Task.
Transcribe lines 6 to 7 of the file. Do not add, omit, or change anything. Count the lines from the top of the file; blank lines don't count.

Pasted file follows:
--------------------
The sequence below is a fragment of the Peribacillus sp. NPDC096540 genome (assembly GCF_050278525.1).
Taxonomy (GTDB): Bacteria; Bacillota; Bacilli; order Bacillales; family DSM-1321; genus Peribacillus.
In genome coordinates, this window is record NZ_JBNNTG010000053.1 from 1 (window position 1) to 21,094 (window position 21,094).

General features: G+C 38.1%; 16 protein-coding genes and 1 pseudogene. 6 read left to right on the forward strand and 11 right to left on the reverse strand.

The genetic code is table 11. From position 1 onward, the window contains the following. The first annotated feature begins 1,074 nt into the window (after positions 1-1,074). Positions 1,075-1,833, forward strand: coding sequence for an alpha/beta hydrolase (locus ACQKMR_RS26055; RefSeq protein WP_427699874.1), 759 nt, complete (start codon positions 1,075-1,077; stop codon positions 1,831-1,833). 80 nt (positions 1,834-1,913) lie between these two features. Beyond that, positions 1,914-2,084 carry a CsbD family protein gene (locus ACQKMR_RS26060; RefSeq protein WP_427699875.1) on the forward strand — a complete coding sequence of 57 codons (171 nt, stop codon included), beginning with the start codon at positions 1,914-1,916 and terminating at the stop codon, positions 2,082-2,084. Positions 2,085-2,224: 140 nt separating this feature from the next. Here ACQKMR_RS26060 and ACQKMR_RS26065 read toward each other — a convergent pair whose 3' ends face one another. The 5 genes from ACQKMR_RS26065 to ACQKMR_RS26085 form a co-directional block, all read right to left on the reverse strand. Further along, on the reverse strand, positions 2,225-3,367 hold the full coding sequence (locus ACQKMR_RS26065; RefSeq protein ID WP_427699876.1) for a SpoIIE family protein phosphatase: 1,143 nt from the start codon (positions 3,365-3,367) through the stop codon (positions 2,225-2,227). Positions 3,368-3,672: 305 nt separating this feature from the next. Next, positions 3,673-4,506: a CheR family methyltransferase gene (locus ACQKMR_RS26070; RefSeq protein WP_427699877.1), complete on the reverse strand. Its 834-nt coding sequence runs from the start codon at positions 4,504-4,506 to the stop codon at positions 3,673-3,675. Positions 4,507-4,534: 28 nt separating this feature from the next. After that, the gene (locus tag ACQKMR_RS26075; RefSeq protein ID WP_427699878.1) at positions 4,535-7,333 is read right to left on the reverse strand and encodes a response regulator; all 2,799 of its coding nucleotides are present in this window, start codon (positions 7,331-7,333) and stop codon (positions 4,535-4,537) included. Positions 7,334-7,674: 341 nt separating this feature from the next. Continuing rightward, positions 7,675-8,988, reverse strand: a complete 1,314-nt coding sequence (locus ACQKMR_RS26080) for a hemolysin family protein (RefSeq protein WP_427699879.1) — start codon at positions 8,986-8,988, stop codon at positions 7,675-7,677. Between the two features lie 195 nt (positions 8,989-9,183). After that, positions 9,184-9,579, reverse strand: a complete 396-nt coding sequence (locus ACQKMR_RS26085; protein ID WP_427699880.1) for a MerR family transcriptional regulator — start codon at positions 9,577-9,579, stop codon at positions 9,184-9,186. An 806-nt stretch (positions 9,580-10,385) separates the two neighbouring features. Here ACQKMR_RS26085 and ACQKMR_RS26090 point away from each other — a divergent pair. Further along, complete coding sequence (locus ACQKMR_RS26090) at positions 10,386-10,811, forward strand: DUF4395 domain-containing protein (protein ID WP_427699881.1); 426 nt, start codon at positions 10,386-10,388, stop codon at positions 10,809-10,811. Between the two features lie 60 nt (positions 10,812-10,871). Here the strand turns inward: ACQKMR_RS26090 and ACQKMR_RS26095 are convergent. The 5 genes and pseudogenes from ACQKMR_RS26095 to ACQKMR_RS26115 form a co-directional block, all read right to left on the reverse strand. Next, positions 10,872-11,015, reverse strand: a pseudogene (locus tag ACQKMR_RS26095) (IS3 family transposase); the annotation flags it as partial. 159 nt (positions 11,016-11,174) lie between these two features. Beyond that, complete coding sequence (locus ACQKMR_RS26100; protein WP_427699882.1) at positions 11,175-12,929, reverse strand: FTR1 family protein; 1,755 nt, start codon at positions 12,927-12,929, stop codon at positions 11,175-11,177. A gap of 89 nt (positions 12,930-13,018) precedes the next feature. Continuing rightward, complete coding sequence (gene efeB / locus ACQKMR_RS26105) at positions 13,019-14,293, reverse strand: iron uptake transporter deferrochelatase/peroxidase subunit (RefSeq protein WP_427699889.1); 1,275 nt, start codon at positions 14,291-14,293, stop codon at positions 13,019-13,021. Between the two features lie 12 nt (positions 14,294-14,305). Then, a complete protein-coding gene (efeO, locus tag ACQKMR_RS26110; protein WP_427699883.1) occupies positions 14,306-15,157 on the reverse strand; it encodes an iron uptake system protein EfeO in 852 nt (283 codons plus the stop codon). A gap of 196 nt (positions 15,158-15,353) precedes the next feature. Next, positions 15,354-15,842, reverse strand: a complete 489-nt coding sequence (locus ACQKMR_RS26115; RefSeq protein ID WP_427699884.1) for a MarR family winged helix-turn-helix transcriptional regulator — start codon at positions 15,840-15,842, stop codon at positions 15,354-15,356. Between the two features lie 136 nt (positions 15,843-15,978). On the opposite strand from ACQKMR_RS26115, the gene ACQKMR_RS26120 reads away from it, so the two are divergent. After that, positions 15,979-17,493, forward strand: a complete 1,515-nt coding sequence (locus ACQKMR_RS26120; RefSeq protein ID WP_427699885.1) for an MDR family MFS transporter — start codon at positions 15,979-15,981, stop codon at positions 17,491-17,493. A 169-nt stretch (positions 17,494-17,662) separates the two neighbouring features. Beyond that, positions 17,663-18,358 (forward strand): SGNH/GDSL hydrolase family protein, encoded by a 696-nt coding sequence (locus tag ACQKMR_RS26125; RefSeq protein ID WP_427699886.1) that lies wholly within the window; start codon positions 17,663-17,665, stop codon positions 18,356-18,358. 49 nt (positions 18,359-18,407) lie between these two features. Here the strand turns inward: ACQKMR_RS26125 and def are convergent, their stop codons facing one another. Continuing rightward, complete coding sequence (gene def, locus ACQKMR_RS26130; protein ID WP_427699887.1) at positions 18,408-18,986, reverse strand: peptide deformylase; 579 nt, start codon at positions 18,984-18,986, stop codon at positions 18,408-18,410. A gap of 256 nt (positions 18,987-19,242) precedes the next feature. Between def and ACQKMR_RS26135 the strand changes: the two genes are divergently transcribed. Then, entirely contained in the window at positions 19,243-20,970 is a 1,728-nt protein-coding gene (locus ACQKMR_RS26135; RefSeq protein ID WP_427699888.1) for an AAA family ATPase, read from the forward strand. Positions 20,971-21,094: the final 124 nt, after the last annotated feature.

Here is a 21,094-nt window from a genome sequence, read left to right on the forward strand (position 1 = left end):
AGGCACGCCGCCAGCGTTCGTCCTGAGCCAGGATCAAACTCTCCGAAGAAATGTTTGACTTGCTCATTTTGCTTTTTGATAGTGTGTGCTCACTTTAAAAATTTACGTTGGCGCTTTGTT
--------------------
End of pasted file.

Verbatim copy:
Here is a 21,094-nt window from a genome sequence, read left to right on the forward strand (position 1 = left end):
AGGCACGCCGCCAGCGTTCGTCCTGAGCCAGGATCAAACTCTCCGAAGAAATGTTTGACTTGCTCATTTTGCTTTTTGATAGTGTGTGCTCACTTTAAAAATTTACGTTGGCGCTTTGTT